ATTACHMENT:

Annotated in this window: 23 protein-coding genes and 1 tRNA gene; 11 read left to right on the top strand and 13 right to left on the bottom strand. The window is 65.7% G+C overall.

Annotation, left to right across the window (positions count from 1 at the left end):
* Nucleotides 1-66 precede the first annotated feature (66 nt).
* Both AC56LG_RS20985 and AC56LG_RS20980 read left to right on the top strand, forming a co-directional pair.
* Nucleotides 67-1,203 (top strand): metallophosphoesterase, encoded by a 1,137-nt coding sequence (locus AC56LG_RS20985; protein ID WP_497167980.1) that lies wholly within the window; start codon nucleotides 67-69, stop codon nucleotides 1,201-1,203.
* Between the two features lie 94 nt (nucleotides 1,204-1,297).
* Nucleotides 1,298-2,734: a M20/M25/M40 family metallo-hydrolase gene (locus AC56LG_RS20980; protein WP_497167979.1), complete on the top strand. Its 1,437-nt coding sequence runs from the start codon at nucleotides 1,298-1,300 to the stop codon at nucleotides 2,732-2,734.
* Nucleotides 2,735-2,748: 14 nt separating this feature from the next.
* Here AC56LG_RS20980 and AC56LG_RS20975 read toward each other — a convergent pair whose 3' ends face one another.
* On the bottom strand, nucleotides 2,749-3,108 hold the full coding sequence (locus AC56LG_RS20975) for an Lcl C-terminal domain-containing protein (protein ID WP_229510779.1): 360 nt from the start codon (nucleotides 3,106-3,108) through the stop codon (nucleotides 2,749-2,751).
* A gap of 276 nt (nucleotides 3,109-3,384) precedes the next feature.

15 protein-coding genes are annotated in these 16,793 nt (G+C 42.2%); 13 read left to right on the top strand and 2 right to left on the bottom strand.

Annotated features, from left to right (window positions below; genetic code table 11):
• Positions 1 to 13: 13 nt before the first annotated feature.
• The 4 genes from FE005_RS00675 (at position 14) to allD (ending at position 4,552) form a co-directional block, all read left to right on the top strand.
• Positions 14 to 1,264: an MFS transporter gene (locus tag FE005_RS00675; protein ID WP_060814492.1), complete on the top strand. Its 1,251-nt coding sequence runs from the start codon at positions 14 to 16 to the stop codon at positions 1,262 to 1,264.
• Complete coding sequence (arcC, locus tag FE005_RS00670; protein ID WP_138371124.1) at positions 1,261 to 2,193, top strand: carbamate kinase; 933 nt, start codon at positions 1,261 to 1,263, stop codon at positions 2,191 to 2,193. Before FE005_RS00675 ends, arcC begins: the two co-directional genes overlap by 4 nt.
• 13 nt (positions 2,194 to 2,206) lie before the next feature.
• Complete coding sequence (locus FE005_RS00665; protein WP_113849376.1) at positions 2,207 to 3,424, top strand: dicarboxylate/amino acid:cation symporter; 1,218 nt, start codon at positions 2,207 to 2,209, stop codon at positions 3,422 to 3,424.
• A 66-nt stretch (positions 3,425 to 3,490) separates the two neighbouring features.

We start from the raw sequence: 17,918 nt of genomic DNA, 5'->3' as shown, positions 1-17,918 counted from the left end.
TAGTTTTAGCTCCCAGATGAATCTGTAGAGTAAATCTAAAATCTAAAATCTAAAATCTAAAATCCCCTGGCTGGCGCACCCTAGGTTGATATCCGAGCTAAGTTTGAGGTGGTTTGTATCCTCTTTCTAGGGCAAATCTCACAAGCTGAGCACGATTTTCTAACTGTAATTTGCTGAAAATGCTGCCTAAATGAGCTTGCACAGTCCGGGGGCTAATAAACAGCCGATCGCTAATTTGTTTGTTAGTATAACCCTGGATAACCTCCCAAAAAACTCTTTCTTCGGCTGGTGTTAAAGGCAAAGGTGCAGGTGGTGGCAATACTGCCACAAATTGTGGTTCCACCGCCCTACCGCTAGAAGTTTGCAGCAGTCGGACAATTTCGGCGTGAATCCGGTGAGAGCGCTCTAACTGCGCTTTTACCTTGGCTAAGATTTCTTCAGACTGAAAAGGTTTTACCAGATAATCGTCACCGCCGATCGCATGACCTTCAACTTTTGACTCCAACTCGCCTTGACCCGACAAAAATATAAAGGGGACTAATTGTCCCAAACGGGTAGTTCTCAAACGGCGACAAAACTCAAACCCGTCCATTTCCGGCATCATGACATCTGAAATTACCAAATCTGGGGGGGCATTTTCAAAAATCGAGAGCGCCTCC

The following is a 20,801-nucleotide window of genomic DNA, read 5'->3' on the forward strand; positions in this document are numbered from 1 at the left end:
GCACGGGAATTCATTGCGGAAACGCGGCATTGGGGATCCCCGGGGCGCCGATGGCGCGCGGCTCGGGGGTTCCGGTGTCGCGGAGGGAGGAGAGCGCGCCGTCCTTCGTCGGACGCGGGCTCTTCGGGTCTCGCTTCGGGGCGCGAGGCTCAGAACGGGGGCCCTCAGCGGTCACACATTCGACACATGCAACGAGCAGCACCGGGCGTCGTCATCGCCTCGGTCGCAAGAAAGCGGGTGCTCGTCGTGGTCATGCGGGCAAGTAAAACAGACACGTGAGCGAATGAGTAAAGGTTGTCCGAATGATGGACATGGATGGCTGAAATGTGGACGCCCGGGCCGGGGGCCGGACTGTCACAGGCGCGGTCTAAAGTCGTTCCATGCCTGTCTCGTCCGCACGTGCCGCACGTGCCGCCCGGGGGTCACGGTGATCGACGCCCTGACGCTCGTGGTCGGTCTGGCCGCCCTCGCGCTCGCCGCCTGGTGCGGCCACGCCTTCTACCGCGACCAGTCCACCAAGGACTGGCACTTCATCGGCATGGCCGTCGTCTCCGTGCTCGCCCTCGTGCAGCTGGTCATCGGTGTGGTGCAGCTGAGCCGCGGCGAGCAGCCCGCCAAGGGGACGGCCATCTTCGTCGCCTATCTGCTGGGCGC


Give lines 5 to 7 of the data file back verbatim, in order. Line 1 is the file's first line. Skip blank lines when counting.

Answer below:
* Nucleotides 67-1,203 (top strand): metallophosphoesterase, encoded by a 1,137-nt coding sequence (locus AC56LG_RS20985; protein ID WP_497167980.1) that lies wholly within the window; start codon nucleotides 67-69, stop codon nucleotides 1,201-1,203.
* Between the two features lie 94 nt (nucleotides 1,204-1,297).
* Nucleotides 1,298-2,734: a M20/M25/M40 family metallo-hydrolase gene (locus AC56LG_RS20980; protein WP_497167979.1), complete on the top strand. Its 1,437-nt coding sequence runs from the start codon at nucleotides 1,298-1,300 to the stop codon at nucleotides 2,732-2,734.